What did you think a minute ago

Kafka, what were you thinking?

They were always dead. Otherwise you could have asked them, the authors of world literature, whose works millions of students had to read, analyze and interpret during their school career.

Franz Kafka, for example. I would have asked him what he was smoking to get this idea: A man wakes up in the morning, has turned into a beetle and his greatest fear is that he will no longer be able to go to work. His existence as an insect doesn't go down very well with his family - he dies. World literature.

Or Theodor Fontane. Theodor, I would have asked, that with the long sentences that spread out over entire paragraphs, sometimes entire pages, if not even fifteen pages at a time (!), With inserted subordinate clauses that define the nature and character of a red down to the last detail -blue-colored, slightly lowered tulip, which he just discovered while strolling through the Brandenburg countryside (it's a wide field!), sentence constructions that would have defended themselves against this use - if they could! - and outstanding insights such as the one that you shouldn't want to become happier when you are already happy; So that with these sentences that didn't want to end and are really difficult to trace back so far that you can understand the entire content - isn't that possible, well, a little bit shorter?

What were Kafka and Fontane thinking?

We asked this question up and down, analyzing so many texts in countless German lessons that I understood even less than before. This feeling often crept into me: Is everything well and good that we think of here - but how much of it is right in the end? Aren't our considerations a bit far-fetched? (A greeting goes out to my former German teacher, Ms. Schürmann!)

You couldn't ask directly, never. Because the authors (yes, 99 percent of them were men!) Were always dead. The emphasis here is on were.

They are still dead, but the Abitur exams in German and English now also revolve around literature that has not already been a few decades or centuries under its belt. Today one also reads texts by living authors.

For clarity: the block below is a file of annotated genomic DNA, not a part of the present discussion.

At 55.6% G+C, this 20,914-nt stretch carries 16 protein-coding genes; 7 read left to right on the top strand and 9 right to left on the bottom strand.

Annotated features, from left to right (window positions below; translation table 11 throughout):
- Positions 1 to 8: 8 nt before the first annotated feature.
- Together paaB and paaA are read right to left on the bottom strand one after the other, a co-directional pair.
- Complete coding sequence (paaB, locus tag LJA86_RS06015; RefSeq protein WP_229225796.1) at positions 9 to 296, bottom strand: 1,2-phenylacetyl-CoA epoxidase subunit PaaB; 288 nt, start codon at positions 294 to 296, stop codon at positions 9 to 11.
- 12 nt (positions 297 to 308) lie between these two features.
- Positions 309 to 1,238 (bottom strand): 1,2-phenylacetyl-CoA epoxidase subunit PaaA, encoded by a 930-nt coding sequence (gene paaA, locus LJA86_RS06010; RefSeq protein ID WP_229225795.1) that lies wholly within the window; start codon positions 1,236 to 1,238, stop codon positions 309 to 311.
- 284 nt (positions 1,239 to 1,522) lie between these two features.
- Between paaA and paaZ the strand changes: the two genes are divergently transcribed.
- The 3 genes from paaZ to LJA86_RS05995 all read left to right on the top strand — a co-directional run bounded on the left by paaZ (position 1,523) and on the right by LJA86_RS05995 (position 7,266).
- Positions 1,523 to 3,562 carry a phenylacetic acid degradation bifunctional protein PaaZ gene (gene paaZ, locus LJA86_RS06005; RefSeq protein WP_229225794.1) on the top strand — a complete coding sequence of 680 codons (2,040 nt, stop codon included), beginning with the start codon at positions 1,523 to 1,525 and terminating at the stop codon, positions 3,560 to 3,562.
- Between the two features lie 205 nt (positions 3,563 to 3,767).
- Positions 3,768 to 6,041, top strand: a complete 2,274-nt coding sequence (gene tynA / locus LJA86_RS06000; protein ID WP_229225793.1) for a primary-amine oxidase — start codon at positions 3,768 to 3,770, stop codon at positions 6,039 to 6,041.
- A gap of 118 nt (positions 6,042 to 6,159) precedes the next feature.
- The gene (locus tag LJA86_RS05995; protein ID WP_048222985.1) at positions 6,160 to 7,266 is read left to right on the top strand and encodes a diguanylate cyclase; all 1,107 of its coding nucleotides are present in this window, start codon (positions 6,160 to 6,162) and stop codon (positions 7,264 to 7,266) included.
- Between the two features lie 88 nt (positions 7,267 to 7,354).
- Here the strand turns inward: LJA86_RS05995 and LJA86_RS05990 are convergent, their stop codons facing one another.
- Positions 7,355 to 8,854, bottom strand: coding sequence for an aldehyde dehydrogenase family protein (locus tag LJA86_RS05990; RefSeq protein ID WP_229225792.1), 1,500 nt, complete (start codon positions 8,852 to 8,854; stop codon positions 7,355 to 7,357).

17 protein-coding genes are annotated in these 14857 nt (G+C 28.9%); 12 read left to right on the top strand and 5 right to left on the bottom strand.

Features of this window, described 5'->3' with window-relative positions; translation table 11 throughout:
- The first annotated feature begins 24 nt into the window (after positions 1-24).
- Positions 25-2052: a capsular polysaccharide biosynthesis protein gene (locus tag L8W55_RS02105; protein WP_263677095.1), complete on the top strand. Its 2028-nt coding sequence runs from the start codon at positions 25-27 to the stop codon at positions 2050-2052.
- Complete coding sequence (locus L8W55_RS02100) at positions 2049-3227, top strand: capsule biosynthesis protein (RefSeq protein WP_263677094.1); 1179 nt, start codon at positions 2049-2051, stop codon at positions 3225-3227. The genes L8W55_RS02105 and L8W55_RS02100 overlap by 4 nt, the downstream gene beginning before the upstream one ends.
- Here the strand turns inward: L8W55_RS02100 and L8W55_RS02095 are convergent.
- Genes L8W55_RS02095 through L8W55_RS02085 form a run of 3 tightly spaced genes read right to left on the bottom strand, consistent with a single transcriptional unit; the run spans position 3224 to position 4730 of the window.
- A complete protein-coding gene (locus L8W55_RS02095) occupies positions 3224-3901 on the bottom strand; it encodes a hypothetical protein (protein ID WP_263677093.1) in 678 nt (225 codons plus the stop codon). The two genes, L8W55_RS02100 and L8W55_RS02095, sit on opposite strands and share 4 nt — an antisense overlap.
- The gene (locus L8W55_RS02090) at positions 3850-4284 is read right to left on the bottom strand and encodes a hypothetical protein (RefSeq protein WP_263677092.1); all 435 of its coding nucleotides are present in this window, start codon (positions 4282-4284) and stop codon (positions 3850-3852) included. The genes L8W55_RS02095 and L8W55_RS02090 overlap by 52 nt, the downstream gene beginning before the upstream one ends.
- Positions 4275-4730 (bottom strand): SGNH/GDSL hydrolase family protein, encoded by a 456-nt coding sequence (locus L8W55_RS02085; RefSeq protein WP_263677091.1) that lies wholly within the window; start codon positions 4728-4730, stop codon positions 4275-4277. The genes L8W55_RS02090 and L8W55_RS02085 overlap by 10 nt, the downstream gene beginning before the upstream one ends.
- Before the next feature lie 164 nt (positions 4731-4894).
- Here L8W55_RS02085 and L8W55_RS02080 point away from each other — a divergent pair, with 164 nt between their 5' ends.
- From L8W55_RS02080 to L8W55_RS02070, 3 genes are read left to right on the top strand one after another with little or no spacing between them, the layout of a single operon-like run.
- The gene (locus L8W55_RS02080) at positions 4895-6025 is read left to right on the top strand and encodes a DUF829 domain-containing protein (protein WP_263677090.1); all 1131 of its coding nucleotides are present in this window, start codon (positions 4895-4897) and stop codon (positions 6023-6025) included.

This is halfway new. What is completely new, however, is that high school graduates write this author a hundred times, a thousand times after the exam, they praise, criticize, ask them what they thought or even blame them. For example, for future life under the bridge, which the bad grade can no longer prevent.

It has to be this messed up new Internet generation that is publicly ridiculing itself, these young people. No, wait a minute; if someone were to analyze this thesis: It doesn't sit well. There is much more to this. So let's take a closer look at the phenomenon.

The confused New York Times columnist

There is Farhad Manjoo. Manjoo is an American journalist who criticized California's single-family house legislation in a 2020 column for the New York Times. Similar to Anton Hofreiter from the Greens. Manjoo considers this way of living to be backward, it takes up too much space, he writes. It was a while ago that it was released, his life went on as always. By the end of April, hundreds of comments suddenly came in under a picture he posted on Instagram. In English, in German, defiant.

The comments come from high school graduates from North Rhine-Westphalia. They should read and analyze the column from 2020 in the English Abitur, at least if they did not want to work on one of the other two tasks that were available.

On the same day they discovered Manjoo on Instagram: "Your article is not exactly the yellow from the egg," writes a student. Others stick to German: "Use words that are in the dictionary, you H0nd!"

Manjoo is confused, on Twitter he writes to his 197,000 followers:

https://twitter.com/fmanjoo/status/1385626083488239618

I'm not translating that into German now, as the high school graduate: nobody translated the texts either. It continues under the tweet. “You owe us a high school diploma, brother,” writes a student in German.

To be fair: Manjoo uses really complicated words in his column. He speaks of "little boxes made of ticky-tacky", "suburban sprawl" and "habitable charms", he uses words like "befuddled", "ritziest" and "putative". While writing, he could have thought that German high school graduates (and journalists) would not understand that.

The understanding bestseller professor

Four days later, again in North Rhine-Westphalia, this time: advanced pedagogy course. On the examination sheet there is an excerpt from the book “Mythos Bildung” by the German sociologist and educational scientist Aladin El-Mafaalani. I already wrote about the book for Krautreporter. "Shortly after twelve noon I received one or two emails that I didn't quite understand," says El-Mafaalani of the Süddeutsche Zeitung, and then the number kept increasing.